Under tourists’ eyes: National Museum of Iran
The National Museum of Iran is somewhat chock-full of priceless relics that represent various eras of the country’s rich history.
As one of the attractive buildings in downtown Tehran, it was completed in 1928 based on the design by French architect André Godard who was also an archaeologist and historian of French and Middle Eastern Art.
The façade interweaves some Sassanian-era principles of Iranian architecture notably the grand iwan-style entrance embellished with a lavish brickwork.
Massive and tiny statutes, ceramics, pottery, stone figures and carvings, as well as metal objects, textile remains, and some rare books and coins are amongst objects that build up the innumerable collections inside.
Here is a select of comments that visitors to the museum have posted to TripAdvisor, one of the most popular travel websites in the world:
“Good introduction to the history of Iran”
Museums in Tehran are not always the best laid out but persevere and you will find many treasures. This museum charts the history of Iran from prehistoric times through the various dynasties that shaped the culture of the country. There are exquisite items on display but little explanation… (Duncan W. from Bangkok, Thailand, visited September 2016)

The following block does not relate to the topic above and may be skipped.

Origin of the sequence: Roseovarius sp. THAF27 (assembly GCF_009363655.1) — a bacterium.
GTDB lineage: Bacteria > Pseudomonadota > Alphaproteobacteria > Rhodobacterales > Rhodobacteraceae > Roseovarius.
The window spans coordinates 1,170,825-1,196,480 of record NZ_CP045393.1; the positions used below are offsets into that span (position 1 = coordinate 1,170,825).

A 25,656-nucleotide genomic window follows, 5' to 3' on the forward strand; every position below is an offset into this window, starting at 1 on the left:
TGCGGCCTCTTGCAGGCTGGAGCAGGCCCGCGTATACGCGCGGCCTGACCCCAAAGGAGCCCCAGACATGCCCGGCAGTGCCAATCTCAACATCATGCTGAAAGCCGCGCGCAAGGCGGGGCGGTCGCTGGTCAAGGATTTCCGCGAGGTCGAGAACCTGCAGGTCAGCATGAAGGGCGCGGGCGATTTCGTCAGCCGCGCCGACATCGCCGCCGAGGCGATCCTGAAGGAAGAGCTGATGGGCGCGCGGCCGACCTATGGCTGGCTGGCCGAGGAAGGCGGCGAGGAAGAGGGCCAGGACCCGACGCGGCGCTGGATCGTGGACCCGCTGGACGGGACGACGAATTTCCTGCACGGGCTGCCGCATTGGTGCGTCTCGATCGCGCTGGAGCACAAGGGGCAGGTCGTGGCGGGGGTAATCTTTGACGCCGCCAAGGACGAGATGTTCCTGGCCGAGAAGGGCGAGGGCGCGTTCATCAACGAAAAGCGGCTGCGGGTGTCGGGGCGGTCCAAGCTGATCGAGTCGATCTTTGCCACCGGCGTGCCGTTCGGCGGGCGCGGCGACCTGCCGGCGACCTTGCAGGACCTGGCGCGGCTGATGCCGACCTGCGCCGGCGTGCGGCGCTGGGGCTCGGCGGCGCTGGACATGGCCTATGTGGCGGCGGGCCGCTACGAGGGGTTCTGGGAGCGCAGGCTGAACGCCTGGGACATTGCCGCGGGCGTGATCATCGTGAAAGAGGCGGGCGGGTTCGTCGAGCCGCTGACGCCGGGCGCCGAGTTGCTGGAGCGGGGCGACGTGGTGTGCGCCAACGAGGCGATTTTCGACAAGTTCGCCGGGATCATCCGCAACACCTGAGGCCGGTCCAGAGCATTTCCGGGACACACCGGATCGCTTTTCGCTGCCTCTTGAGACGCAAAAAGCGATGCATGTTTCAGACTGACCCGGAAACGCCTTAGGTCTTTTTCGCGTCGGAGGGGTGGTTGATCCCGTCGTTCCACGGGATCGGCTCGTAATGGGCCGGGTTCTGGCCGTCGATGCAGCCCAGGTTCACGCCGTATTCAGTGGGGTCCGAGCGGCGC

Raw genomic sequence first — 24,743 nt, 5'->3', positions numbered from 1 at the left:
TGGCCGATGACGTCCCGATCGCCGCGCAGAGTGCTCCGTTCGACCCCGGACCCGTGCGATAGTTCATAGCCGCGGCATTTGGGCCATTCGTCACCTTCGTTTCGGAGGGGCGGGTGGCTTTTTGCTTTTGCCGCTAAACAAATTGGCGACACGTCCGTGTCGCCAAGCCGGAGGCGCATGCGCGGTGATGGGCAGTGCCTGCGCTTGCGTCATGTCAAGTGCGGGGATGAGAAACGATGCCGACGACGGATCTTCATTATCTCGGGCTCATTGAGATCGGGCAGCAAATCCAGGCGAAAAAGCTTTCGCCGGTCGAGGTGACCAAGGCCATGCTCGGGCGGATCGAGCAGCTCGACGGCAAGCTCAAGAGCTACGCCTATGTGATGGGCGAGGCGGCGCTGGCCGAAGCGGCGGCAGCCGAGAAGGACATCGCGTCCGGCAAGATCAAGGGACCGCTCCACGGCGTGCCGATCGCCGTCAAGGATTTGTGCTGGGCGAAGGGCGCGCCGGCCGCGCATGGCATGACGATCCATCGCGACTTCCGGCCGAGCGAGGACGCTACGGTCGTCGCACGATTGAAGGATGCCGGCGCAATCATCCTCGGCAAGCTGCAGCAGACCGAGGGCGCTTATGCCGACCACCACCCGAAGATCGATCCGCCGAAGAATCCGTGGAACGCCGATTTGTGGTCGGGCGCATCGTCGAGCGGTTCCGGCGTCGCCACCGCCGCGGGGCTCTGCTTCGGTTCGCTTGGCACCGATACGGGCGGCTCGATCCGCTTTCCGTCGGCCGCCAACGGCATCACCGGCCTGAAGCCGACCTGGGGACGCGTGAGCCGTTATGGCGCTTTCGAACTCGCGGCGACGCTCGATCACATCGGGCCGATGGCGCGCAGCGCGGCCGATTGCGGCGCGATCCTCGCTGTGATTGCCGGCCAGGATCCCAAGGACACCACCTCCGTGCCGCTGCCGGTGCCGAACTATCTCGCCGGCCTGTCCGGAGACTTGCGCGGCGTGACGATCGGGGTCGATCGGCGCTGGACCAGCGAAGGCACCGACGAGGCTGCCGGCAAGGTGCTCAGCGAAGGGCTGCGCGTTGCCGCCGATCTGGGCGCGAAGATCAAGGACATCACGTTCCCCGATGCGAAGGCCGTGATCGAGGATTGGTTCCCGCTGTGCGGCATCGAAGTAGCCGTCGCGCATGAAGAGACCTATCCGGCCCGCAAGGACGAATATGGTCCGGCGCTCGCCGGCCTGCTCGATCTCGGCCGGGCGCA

“History is tightly packed in Iran”
Excellent museum, exhibits are not all crowded together. When they say ancient in Iran, they are definitely talking OLD. Good collection of artifacts, many of which were well marked… (Miriahm D. from Boulder, Colorado, visited May 2016)
“A place of interest to Iranian history enthusiasts”
At least there were few other visitors due to Ramadan. The displays are interesting but not as interesting as those I have seen in Egypt, Jordan, Peru, Ecuador, Bolivia, Rajistan. This complex would not be on my recommendations for those with limited time in Iran. (Pam Q. from Adelaide, Australia, visited June 2016)
“Nice but not extensive collections”
The national museum is well worth the visit. The Statue of Darius and the 7-thousand-year old skeleton are not to be missed. A shame it is not air-conditioned. (PGIT from New York, visited May 2016)
“Well worth a visit”
An interesting collection though we would have liked to see a little more context on signs. Some of the pieces in the collection are truly spectacular. (Phebert from London, visited May 2016)
The picture above shows an exterior view of the National Museum of Iran.